SLA multiplication - why managing your SLAs matter

by Craig Beddis, regional senior vice president at UC4 Software It was interesting, albeit unsurprising, to hear that IT departments are reading the riot act to Cloud providers when it comes to SLAs. The business is understandably keen on the Cloud model with the cost savings, increased flexibility

by Craig Beddis, regional senior vice president at UC4 Software

It was interesting, albeit unsurprising, to hear that IT departments are reading the riot act to Cloud providers when it comes to SLAs. The business is understandably keen on the Cloud model with the cost savings, increased flexibility and efficiencies it can deliver. But these benefits can be easily outweighed by the disadvantages of more frequent outages, lack of control over data and security concerns if these aren't handled up front.
 
One of the reasons for SLAs becoming more complex is that Cloud services bring an additional layer of considerations. Data can be hosted almost anywhere and is therefore subject to different regulations depending on the host country. Services can be affected by activity completely beyond the provider's control - cloud providers can even change SLAs without informing customers. Take for example the lady in Armenia whose attempts to steal copper led to the entire country being disconnected for five days. Not ideal if that happens to be where your data is stored. It goes without saying it is important to check the small print.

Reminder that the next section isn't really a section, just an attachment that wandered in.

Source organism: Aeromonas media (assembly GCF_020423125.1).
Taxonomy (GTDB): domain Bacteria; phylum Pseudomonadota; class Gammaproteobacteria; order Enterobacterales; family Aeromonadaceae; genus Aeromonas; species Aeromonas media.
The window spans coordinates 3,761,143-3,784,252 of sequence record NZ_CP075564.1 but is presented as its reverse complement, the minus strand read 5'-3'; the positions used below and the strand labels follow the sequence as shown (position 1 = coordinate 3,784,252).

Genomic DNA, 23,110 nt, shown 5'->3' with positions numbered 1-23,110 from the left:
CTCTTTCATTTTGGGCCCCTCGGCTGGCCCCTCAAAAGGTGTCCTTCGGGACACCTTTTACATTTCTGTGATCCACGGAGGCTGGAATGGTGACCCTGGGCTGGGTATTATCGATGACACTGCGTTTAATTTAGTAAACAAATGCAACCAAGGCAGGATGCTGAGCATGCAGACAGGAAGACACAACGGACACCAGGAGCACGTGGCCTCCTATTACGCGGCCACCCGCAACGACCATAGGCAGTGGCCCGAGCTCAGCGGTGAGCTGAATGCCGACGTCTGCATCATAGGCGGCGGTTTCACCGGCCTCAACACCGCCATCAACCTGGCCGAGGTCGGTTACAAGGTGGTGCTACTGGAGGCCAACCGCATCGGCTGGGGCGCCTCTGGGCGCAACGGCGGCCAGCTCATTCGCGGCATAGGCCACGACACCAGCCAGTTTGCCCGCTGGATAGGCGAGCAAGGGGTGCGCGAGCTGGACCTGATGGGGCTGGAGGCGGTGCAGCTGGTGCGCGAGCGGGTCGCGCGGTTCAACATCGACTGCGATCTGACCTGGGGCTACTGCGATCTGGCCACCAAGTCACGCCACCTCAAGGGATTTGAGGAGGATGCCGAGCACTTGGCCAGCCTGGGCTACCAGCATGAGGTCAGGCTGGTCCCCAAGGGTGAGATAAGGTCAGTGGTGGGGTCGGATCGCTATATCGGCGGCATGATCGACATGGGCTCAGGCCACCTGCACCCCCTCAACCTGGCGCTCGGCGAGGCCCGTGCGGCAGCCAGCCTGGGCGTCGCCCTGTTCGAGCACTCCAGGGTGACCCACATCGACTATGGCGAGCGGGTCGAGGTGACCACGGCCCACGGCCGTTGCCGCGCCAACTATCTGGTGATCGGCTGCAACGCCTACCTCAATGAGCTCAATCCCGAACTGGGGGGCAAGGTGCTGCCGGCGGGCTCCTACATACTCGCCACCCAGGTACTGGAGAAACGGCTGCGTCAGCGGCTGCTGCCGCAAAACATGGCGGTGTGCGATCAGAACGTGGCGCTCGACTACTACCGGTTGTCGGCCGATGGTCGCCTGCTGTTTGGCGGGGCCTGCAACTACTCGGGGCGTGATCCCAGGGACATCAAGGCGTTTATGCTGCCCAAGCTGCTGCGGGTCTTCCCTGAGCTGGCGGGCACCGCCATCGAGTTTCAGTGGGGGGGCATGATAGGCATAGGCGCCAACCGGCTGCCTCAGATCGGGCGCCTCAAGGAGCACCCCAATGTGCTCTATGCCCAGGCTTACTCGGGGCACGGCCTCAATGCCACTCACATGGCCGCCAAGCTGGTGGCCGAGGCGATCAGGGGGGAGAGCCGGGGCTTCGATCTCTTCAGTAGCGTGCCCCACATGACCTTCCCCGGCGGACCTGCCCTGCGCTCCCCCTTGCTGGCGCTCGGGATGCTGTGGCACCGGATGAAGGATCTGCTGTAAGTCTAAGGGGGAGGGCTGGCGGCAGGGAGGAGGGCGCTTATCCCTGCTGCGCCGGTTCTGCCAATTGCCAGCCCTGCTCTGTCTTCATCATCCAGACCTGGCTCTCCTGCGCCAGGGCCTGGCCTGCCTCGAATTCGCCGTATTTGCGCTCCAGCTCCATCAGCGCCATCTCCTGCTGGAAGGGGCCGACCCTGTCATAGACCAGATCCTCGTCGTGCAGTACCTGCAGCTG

The issue for IT departments is 'SLA multiplication'. Not only are SLAs from service providers increasing in complexity as Cloud brings new issues into play but as the business becomes more tech savvy - thanks largely to the consumerisation of technology - it is demanding tighter SLAs from its own IT department. 99.9% uptime isn't good enough anymore and as access from a growing proliferation of different devices increases so does the expectation of what users expect to be able to do on them. IT departments are now defining their own SLAs with the business which means that they face costly fines or other penalties such as less budget if they're breached.
 
Add to this the expectations being put on IT departments in terms of measurable business benefit delivered and you can see why automation of areas like SLA management has become so important. On its own however automation isn't enough. It requires an additional layer of intelligence. When it comes to SLAs prevention is far better than cure. Being able to proactively identify problems before they occur is far better than cleaning up after them. Real time monitoring, intelligent updates and flexibility in design means SLA management is no longer about damage limitation, it's about giving IT managers the ability to prevent the damage in the first place. More than that it's about giving them the head space to focus on delivering real value to the business.
This was last published in December 2011

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